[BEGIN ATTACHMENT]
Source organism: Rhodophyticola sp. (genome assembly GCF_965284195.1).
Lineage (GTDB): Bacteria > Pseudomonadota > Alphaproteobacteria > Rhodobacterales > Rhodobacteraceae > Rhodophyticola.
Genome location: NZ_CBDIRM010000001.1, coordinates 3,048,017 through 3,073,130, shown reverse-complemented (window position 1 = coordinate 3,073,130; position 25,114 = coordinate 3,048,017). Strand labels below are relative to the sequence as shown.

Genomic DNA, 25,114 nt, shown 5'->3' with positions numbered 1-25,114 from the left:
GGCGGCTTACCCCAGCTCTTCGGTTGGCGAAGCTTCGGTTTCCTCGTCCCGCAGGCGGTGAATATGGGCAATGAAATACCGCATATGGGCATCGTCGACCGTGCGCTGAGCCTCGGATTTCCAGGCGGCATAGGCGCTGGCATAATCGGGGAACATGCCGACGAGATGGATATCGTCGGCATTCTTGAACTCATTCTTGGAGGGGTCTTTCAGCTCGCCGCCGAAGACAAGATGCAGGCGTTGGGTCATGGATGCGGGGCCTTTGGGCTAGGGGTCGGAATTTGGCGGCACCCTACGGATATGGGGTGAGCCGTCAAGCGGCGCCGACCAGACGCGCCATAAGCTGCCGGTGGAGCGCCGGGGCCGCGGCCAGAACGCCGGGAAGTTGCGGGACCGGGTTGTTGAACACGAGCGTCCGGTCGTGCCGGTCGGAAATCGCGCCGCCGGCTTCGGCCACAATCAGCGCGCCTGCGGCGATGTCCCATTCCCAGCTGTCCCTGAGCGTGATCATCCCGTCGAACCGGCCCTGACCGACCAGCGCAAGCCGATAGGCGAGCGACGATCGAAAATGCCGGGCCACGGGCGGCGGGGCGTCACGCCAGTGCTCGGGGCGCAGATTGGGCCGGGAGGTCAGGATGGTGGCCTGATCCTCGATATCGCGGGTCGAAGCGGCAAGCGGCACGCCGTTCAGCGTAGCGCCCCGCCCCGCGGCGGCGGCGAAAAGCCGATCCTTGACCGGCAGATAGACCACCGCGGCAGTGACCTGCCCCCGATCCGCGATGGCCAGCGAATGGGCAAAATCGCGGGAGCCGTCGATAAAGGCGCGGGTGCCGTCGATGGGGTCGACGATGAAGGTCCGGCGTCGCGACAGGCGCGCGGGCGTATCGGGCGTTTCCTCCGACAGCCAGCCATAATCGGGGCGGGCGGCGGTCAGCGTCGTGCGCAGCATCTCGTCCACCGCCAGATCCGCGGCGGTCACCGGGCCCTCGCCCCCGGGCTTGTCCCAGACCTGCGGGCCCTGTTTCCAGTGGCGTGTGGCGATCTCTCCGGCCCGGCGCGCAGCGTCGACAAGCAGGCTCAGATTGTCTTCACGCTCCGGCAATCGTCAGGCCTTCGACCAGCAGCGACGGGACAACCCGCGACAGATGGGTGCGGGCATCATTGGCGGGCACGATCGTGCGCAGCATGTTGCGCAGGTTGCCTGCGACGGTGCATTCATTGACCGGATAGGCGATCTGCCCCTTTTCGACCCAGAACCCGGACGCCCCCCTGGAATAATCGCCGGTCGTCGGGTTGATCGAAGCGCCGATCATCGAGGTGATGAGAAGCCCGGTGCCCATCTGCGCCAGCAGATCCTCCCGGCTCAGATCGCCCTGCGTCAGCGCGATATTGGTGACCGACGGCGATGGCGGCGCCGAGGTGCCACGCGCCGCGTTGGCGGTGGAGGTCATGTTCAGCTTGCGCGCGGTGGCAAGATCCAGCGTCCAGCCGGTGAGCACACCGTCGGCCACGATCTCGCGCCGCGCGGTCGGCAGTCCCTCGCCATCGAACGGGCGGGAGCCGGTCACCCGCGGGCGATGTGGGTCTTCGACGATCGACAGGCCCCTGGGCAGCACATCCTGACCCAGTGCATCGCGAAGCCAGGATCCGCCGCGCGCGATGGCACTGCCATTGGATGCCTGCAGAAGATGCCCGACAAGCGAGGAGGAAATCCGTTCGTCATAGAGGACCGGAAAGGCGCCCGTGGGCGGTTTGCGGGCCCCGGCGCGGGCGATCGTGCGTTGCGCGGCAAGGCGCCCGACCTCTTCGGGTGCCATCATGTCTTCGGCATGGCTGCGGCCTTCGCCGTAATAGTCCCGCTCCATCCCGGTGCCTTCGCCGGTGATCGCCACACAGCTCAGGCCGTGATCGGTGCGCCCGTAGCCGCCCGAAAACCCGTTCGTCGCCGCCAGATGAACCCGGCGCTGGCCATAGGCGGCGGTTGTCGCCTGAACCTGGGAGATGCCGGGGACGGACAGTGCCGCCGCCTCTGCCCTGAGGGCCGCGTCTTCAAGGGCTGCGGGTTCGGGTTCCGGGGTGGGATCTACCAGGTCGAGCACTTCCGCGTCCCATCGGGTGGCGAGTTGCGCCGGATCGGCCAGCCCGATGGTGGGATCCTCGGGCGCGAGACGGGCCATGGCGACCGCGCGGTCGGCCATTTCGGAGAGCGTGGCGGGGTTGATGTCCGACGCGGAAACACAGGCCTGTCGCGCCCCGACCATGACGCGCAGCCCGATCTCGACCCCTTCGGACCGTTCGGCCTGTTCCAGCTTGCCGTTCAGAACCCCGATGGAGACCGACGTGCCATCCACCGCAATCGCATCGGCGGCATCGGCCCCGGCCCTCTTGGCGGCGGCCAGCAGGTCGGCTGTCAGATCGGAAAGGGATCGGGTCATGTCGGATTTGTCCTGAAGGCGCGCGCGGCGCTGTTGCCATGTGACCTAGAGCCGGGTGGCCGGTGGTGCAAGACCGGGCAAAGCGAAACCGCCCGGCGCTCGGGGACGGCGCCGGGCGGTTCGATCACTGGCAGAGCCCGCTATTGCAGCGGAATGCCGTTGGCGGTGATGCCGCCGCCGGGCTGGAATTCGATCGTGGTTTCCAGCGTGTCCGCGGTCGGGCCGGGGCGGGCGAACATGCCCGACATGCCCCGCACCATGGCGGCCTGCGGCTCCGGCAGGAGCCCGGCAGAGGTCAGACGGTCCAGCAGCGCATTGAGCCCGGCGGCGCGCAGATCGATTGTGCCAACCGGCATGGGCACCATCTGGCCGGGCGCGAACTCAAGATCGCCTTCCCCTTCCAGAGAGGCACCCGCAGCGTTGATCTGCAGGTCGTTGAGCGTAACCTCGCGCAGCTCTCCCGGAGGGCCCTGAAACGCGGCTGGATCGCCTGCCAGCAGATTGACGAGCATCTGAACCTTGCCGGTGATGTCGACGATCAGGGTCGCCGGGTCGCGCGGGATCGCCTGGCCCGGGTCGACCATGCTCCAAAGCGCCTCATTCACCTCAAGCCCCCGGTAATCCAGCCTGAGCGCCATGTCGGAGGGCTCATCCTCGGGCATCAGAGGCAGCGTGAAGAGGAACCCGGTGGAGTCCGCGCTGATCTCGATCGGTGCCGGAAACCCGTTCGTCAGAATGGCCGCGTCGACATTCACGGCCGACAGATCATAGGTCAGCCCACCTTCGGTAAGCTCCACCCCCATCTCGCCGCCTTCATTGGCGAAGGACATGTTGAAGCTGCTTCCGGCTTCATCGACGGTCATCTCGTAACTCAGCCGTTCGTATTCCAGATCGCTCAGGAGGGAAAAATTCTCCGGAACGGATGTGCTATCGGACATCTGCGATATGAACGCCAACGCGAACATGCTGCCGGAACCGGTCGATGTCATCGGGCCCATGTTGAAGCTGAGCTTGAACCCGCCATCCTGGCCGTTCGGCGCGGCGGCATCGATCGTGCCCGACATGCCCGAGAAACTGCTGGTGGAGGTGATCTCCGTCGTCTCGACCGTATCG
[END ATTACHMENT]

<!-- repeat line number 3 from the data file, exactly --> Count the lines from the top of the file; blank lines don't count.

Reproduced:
Genome location: NZ_CBDIRM010000001.1, coordinates 3,048,017 through 3,073,130, shown reverse-complemented (window position 1 = coordinate 3,073,130; position 25,114 = coordinate 3,048,017). Strand labels below are relative to the sequence as shown.